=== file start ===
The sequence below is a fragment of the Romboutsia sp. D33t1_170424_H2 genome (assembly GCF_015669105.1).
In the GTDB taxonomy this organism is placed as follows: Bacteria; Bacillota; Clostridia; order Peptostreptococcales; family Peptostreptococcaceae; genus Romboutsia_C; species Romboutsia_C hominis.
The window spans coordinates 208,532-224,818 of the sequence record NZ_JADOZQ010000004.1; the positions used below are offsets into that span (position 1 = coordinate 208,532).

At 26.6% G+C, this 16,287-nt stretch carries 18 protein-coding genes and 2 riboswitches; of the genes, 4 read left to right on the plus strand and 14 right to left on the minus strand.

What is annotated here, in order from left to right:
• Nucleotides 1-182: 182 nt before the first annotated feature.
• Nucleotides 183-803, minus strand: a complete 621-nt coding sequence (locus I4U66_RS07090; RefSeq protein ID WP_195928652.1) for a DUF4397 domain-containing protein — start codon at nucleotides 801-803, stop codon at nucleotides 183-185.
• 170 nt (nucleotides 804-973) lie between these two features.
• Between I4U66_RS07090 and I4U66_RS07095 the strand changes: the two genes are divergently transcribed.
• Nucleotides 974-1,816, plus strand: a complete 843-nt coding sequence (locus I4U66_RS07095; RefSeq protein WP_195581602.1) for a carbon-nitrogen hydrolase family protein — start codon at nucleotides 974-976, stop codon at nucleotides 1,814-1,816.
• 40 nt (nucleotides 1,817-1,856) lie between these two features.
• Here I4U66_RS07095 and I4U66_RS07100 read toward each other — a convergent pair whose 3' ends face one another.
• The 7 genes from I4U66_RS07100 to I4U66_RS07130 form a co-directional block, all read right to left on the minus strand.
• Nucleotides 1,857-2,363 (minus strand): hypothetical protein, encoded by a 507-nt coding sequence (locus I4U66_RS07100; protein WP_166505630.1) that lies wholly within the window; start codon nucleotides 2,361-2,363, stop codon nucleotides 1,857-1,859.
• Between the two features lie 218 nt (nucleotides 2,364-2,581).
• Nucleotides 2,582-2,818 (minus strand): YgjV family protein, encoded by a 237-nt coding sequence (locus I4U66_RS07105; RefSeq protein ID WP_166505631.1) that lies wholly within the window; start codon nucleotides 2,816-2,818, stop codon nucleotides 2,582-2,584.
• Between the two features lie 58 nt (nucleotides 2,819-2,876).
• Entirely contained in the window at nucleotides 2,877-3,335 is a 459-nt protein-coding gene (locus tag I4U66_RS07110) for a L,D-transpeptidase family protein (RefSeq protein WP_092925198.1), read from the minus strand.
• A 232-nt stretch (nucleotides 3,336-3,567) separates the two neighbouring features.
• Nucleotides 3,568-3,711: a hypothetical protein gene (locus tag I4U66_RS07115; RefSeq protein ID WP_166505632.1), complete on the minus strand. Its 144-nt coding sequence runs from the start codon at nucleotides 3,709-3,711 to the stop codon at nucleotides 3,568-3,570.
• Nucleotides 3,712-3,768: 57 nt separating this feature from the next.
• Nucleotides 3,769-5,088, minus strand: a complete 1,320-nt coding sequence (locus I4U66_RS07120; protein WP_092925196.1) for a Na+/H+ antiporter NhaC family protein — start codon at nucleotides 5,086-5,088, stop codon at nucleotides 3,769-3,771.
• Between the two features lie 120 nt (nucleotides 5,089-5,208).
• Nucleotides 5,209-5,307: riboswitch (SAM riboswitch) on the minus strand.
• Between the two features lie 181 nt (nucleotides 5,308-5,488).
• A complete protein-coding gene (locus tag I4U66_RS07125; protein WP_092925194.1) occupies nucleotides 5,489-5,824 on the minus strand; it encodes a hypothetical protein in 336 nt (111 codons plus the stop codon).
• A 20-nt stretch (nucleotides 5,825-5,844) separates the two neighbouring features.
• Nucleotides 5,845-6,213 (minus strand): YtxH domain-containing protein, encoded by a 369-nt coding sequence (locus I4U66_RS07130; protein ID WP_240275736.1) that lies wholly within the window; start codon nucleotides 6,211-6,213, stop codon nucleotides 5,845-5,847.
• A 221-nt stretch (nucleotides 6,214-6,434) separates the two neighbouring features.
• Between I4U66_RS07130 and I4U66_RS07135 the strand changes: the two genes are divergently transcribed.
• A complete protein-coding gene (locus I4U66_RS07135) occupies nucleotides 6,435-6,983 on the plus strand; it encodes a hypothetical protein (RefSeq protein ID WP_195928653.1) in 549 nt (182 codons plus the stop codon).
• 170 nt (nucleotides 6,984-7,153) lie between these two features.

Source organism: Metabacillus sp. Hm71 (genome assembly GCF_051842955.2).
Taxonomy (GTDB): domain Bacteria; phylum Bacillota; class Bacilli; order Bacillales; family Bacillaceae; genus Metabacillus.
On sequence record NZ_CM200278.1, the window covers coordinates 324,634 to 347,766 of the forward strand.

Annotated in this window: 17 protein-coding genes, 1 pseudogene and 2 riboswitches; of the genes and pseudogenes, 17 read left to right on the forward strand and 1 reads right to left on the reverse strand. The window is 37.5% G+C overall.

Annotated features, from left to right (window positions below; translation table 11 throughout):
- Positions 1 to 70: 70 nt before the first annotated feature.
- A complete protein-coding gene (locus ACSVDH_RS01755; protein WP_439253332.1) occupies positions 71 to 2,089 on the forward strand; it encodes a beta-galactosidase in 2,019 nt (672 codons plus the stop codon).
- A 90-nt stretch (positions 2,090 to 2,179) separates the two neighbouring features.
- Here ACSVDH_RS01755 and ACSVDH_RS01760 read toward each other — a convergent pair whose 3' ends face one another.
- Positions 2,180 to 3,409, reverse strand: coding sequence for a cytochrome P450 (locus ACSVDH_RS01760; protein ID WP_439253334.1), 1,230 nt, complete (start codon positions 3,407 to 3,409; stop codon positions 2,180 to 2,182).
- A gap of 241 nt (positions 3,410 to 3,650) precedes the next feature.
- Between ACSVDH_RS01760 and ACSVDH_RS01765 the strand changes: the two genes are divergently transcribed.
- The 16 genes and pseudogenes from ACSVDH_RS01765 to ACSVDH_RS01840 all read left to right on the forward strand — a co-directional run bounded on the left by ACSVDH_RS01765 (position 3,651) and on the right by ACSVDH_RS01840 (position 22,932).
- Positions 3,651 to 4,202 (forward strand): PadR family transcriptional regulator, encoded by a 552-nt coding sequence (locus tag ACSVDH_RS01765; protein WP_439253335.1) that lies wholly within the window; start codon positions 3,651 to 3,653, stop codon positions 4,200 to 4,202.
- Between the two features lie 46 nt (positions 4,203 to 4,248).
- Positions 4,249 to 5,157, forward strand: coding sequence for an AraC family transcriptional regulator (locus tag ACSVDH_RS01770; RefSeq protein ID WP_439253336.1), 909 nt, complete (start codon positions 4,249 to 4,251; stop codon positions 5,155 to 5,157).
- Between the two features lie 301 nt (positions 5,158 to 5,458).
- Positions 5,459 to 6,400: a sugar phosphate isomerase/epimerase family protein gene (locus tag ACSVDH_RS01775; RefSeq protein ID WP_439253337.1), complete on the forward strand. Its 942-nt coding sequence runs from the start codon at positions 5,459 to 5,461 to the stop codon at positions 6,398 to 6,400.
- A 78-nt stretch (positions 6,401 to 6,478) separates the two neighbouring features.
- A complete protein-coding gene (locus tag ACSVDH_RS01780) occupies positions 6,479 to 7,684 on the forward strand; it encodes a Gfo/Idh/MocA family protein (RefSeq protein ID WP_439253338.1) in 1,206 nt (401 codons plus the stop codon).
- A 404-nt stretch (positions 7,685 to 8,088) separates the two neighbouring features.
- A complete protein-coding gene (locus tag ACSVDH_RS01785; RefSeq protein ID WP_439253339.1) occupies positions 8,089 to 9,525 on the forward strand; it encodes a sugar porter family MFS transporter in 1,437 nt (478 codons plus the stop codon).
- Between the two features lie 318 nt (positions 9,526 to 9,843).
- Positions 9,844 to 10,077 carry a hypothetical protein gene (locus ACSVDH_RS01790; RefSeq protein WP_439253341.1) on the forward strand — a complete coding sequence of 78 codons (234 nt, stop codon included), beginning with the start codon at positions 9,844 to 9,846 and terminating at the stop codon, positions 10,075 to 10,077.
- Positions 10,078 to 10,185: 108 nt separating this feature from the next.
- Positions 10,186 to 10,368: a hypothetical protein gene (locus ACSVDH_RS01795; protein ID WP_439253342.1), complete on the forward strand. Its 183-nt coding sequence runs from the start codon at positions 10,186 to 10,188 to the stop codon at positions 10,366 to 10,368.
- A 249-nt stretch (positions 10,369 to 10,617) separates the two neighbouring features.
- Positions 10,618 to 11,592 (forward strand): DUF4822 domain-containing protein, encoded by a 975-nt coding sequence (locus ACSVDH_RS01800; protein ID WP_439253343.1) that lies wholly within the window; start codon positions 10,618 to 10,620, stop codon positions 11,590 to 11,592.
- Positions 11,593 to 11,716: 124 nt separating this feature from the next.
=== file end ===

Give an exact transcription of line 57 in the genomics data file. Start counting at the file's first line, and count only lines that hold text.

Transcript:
- Positions 10,078 to 10,185: 108 nt separating this feature from the next.